Today I browsed through the 3,500 or so SEO questions people asked at Google and chose the most common ones to answer. I figured that, if so many people were seeking out answers for these SEO questions at Google, many of you may also be wondering the same things. Unsurprisingly, many questions were along the line of “How do I get my site found in Google?” (Answer: Read everything the High Rankings website!) And sadly, there were tons of questions about Meta keywords , as if they had anything to do with SEO. But there were lots of specific questions that you may also have wondered about recently, from very basic things that we in the biz assume everyone already knows to what’s happening right now with Google’s latest algorithm changes. (I’m starting out with the more tricky technical ones. If those go over your head, please scroll down to the “On-page SEO Question” section.) Let’s dig right in… Technical Google Questions Q. Can I recover from Google’s “Penguin Update”
Viral marketing is nothing new, but social networking has changed the way we think about it. It has never been easier to share something en masse, and there have never been so many different platforms on which to do this. That said, the key to dissemination is not only utilizing every outlet available but also creating content that people will want to share. After all, you can have a whole host of share buttons accompanying your content, but ultimately the decision to share is up to the user. Here are a few things to consider when aiming for the relentless ubiquity associated with viral marketing. Define your message. What is the one thing you want people to realize when they view your content? In one sentence, articulate that in specific, but not overly complex terms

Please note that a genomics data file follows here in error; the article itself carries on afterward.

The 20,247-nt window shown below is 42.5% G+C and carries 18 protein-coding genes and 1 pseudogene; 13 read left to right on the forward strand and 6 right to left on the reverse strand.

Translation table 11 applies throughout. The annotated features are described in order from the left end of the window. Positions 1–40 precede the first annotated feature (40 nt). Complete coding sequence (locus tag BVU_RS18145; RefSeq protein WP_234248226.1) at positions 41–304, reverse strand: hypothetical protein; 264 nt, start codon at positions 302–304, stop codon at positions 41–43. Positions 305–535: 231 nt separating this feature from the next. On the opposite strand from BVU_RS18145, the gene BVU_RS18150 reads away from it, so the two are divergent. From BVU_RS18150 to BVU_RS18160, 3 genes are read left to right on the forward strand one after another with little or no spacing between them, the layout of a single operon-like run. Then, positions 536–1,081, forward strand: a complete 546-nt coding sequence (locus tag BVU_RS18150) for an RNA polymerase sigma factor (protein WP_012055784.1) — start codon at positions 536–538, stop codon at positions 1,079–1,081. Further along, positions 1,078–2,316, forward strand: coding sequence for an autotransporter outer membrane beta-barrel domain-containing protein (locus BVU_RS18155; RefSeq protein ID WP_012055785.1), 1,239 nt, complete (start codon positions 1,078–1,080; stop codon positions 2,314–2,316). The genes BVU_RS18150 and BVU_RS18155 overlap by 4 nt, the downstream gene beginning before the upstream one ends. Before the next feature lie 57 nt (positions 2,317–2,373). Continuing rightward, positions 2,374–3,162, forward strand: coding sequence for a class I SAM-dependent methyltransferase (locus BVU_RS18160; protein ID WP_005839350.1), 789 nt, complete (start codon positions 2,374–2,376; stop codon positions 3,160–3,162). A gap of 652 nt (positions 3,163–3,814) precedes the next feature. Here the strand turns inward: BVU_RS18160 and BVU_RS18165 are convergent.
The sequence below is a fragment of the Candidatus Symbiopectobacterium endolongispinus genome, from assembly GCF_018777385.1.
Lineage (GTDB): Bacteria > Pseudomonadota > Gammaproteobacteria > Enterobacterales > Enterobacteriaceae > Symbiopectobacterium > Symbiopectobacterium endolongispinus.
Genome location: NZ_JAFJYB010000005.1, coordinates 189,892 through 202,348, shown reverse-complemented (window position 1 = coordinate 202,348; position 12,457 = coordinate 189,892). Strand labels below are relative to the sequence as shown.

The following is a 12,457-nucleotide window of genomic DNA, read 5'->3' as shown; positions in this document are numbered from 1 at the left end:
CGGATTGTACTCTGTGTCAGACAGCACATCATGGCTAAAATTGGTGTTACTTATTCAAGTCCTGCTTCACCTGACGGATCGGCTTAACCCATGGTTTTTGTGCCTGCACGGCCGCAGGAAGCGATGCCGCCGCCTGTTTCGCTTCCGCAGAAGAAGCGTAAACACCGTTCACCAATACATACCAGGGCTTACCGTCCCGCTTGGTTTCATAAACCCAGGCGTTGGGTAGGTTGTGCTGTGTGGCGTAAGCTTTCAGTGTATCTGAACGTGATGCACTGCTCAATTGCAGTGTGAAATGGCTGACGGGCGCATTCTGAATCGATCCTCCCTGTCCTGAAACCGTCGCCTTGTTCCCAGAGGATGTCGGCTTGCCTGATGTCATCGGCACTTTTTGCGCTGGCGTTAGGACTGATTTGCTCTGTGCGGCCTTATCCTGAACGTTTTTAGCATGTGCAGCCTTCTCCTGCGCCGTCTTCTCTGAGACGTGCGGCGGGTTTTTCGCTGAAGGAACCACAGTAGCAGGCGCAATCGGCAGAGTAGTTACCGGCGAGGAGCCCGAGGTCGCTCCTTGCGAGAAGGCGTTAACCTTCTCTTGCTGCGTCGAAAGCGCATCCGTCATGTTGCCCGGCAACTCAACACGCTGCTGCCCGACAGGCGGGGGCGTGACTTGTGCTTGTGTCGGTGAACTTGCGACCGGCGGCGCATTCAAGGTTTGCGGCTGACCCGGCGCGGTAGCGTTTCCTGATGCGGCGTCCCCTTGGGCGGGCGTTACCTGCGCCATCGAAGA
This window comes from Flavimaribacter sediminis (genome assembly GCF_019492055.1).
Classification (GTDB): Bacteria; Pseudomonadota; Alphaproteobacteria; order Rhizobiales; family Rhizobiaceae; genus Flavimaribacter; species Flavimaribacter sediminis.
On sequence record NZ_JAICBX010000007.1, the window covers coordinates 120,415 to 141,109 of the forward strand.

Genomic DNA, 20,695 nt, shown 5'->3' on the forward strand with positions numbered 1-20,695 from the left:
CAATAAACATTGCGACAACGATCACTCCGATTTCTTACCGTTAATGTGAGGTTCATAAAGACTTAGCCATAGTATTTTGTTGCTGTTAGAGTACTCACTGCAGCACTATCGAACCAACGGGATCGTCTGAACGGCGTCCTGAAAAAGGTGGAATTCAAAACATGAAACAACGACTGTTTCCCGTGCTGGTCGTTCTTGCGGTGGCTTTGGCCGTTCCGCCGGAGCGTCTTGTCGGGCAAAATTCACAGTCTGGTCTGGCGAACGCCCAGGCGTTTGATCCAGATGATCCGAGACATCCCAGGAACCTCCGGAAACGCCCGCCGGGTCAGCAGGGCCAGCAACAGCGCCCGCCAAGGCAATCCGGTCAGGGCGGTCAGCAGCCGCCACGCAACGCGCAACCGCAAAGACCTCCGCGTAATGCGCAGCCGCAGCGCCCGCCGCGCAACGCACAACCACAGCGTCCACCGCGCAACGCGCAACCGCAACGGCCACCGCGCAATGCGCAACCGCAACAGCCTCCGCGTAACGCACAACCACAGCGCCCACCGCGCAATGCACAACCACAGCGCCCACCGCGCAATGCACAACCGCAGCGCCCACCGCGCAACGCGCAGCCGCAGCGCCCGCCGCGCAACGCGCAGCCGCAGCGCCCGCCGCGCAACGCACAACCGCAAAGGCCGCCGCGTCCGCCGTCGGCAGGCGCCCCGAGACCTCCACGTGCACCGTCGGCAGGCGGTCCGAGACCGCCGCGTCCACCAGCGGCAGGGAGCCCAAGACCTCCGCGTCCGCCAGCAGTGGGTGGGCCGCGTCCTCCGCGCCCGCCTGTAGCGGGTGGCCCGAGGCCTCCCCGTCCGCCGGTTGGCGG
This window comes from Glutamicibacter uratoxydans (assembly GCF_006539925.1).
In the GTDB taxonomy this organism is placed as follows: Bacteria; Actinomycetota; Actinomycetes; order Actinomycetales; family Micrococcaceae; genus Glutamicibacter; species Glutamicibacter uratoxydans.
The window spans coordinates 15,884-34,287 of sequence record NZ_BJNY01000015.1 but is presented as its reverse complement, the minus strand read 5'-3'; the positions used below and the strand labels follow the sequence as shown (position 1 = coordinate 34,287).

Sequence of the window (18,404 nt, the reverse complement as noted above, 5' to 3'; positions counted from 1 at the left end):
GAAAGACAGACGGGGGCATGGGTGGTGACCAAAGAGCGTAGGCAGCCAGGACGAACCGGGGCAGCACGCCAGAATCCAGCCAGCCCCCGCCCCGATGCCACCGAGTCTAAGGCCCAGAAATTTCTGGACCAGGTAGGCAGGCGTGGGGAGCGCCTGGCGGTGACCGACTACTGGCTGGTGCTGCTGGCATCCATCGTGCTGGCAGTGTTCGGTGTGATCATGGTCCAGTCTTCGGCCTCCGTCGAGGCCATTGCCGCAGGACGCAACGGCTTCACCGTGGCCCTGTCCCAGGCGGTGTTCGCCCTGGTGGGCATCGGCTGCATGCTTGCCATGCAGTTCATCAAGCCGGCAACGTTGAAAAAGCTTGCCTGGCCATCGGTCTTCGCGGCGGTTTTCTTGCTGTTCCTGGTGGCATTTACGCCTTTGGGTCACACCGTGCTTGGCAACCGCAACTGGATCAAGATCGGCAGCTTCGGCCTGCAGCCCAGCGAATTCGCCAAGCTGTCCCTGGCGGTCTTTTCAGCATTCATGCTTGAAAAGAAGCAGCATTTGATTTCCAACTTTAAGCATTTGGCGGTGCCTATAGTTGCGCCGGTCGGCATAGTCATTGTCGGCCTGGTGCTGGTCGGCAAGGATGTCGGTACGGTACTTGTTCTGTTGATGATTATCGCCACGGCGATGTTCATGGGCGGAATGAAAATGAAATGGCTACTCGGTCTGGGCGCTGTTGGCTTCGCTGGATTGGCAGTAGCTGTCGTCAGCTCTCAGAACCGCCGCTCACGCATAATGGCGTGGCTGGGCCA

Here are 3 things I wish someone had told me when I launched my own blog seven years ago. Maybe, if I knew then what I know now, I wouldn’t have struggled so much in the beginning! You Will Struggle for Topics Most of my clients tell me that coming up with topics for their blog is the hardest part of investing in a content marketing strategy. They either think that A) their industry is boring (in which case I think it’s time to find a job you like!) or B) no one is interested in hearing what they have to say. That’s not the case! Your industry is only as boring as you make it out to be. What’s old news to you might be ground-breaking to your readers; you just have to package it the right way! Case in point: the brilliant video by the Dollarshaveclub.com . Would you have ever ranked razors in the “cool” product category?
Now that we’re living in a world where Pandas are something to be feared and relevant links are worth their weight in gold, there is an even bigger focus on quality SEO content writing. The only problem? Far too many of the content writers out there can’t actually write! As a result, they prey on people like you – hoping you’ll believe their promises and never notice that they don’t actually have any talent. Sadly, the odds are high that you’ve been lied to by an SEO content writer. Heck, you may have been told several lies! There are some real doozies being told out there, but these 7 are the most common – and they’re also the most damaging to your business: 1. “I don’t outsource any of my work.” This is a classic example of the ol’ “bait and switch.” Lots of SEO content writers promise that they (or a trusted associate) personally handle all of the writing. Then, they outsource the work to the far-reaches of the globe – and you wind up being the poor sap that gets stuck with content that’s not even remotely close to what you were expecting